Here we start with the quotation mark and spoken words followed by a dialogue tag. Note the comma at the end of the spoken words and the period following the tag, putting an end to the sentence. The speaker continues, however, with another sentence, so you start this second sentence with a new quotation mark and a capitalized word. It ends with a period inside the closing quote because there is no tag to follow. The tag in the middle works for both sentences.

Example 3: “You’re going to regret this,” he said, “and don’t say I didn’t warn you.”

Here the sentence continues after the dialogue tag, so a comma is used after the tag and a new quotation mark starts the rest of the sentence, but a lowercase letter is used to start the second phrase because it is a continuation of the same sentence.

Example 4: “Don’t say I didn’t warn you,” he said.

When the dialogue tag follows, you’ll use a comma at the end of the spoken sentence followed by the closing quote and the dialogue tag.

Example 5: James grabbed a handful of the candies by the cash register and unwrapped one. “I’m known for having a sweet tooth.”

Here the sentence that comes before the quotation indicates who is speaking. It is not treated as a dialogue tag. It’s a sentence in its own right.

4. Colon Use

I would venture to say that a majority of writers do not know how to properly use colons. Improper use appears in print constantly, so it’s certainly not their fault. Here is the No. 1 rule to remember when using a colon: a full sentence must come before the colon. (I have used the colon correctly in the sentence before this one.)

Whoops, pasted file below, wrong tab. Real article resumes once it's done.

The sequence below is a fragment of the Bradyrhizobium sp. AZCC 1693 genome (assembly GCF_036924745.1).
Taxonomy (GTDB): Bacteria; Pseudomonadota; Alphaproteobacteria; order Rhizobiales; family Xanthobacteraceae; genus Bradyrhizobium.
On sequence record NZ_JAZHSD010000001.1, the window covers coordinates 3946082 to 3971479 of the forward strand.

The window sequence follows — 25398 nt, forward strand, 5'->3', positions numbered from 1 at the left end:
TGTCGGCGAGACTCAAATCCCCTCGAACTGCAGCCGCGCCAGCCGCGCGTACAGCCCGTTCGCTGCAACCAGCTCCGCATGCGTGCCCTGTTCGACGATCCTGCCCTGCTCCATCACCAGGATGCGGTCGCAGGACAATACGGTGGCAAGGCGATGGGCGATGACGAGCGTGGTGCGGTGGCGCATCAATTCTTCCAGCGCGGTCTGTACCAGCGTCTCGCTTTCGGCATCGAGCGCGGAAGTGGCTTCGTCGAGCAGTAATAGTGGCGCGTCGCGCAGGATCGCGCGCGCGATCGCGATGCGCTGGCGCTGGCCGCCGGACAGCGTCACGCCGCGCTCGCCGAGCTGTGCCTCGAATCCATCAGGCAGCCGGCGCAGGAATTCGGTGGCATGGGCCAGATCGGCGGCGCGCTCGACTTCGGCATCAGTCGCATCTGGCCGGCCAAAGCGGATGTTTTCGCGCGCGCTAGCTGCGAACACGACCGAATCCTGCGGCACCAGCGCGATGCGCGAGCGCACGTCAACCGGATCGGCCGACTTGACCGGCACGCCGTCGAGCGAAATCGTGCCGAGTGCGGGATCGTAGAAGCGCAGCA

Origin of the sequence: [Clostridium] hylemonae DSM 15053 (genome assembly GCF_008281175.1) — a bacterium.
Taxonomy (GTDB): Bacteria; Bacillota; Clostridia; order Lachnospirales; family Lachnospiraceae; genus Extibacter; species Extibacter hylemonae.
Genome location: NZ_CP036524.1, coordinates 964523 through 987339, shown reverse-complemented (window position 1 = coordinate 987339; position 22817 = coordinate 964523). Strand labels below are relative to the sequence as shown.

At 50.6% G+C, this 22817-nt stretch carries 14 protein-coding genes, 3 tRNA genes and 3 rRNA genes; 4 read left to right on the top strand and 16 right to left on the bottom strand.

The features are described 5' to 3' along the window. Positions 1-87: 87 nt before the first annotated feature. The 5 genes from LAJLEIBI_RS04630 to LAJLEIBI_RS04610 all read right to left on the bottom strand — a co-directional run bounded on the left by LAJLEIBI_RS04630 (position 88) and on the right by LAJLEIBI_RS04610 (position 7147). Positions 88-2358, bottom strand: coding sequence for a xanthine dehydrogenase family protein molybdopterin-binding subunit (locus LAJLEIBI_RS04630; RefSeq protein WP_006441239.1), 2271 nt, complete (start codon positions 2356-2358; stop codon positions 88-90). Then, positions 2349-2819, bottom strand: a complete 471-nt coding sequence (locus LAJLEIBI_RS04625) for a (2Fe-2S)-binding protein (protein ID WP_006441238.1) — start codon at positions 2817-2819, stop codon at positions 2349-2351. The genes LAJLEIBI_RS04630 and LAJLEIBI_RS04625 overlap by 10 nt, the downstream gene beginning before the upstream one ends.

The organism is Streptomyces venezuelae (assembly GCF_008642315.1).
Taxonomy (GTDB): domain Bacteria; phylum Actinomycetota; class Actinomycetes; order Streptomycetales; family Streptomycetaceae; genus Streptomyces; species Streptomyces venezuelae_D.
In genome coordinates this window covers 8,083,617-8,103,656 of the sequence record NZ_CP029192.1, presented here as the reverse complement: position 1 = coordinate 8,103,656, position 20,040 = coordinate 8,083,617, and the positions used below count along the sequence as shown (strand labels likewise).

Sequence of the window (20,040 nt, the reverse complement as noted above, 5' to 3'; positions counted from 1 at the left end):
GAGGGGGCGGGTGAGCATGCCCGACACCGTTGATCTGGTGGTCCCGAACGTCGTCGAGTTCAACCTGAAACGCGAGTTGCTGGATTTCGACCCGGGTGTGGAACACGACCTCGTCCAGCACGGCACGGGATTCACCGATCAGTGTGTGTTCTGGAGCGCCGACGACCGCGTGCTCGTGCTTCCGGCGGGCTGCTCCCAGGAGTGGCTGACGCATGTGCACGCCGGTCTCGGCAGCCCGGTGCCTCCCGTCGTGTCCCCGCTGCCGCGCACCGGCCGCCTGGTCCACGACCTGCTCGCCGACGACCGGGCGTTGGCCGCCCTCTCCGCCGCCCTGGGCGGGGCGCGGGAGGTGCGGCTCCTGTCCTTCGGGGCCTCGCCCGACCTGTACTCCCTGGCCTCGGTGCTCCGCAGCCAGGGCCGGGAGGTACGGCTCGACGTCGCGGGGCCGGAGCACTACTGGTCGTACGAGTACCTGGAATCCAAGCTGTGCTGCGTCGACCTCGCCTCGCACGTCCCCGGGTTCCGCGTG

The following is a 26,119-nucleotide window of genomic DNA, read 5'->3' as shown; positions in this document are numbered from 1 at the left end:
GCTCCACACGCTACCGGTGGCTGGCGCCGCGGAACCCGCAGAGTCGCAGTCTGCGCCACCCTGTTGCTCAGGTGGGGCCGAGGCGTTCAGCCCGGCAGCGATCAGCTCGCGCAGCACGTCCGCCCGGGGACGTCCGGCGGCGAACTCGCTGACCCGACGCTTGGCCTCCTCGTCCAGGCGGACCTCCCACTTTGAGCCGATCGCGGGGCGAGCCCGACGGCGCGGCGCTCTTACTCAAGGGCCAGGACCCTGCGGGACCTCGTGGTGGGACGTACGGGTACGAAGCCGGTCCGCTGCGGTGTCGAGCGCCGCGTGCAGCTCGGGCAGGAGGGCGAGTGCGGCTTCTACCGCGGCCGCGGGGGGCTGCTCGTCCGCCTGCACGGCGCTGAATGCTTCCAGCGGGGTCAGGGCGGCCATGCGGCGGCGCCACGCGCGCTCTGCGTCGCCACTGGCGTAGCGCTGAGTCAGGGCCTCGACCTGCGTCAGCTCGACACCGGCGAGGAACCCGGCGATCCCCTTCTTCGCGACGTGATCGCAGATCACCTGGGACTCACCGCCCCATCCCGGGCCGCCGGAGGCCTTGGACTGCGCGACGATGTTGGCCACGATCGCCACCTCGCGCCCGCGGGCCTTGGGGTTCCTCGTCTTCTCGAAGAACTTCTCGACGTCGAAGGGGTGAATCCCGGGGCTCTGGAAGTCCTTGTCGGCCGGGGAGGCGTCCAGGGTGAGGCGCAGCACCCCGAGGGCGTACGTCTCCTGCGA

Incorrect: The paper listed ways to earn a living including: starting a business, working for someone else, getting a temporary job. (Remove the colon and add a comma after “living.”)

Incorrect: The instructions are: cut the paper, glue the paper, and color the paper. (Remove the colon and the sentence works.)

Acceptable: Pros: attractive and affordable. Cons: far from work, no animals allowed. (A single word used to introduce a list.)

Correct: The question was obvious: How would we get out of here? (Use a colon to introduce a question or quote.)

5. Dashes

Dashes work in pairs, but don’t send a dash to do the work of a comma. Save the dashes for the “special” instances when you want to set off an emphasizing statement or one that further explains. I like to think of it as going off on a quick tangent. Please note: be sure that the words before the first dash and after the second form a complete sentence.

Tangent: She worked long hours at her desk—in spite of sitting being the new smoking—each and every day.

Emphasis: He would not listen—no matter how hard she tried to explain—to any advice she gave.

Non-Essential Clause: He put the Beatles album on, a favorite of his, and sat back in the easy chair. (“A favorite of his” is the nonessential clause, and you will not use a pair of dashes here.)

Search for these scenarios in your own work, and get in the habit of using this punctuation correctly. If you can handle the above punctuation well, your manuscript will be that much closer to reaching the goal of a smooth and enjoyable read.


Kim Catanzarite has been a freelance writer and editor for almost three decades, and she teaches copyediting for Writer’s Digest University. Her debut sci-fi thriller, They Will Be Coming for Us, published June 1, 2021. You can subscribe to her self-publishing blog at AuthorKimCatanzarite.com/blog, or follow her on Twitter, Instagram, or Facebook.